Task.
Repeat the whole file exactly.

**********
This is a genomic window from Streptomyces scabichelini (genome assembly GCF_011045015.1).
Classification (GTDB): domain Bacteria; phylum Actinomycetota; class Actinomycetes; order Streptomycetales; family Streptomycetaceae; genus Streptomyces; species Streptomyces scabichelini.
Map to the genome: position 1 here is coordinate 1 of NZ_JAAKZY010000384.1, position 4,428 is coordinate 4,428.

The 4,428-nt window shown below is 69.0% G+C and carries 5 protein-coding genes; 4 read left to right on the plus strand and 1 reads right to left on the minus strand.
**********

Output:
This is a genomic window from Streptomyces scabichelini (genome assembly GCF_011045015.1).
Classification (GTDB): domain Bacteria; phylum Actinomycetota; class Actinomycetes; order Streptomycetales; family Streptomycetaceae; genus Streptomyces; species Streptomyces scabichelini.
Map to the genome: position 1 here is coordinate 1 of NZ_JAAKZY010000384.1, position 4,428 is coordinate 4,428.

The 4,428-nt window shown below is 69.0% G+C and carries 5 protein-coding genes; 4 read left to right on the plus strand and 1 reads right to left on the minus strand.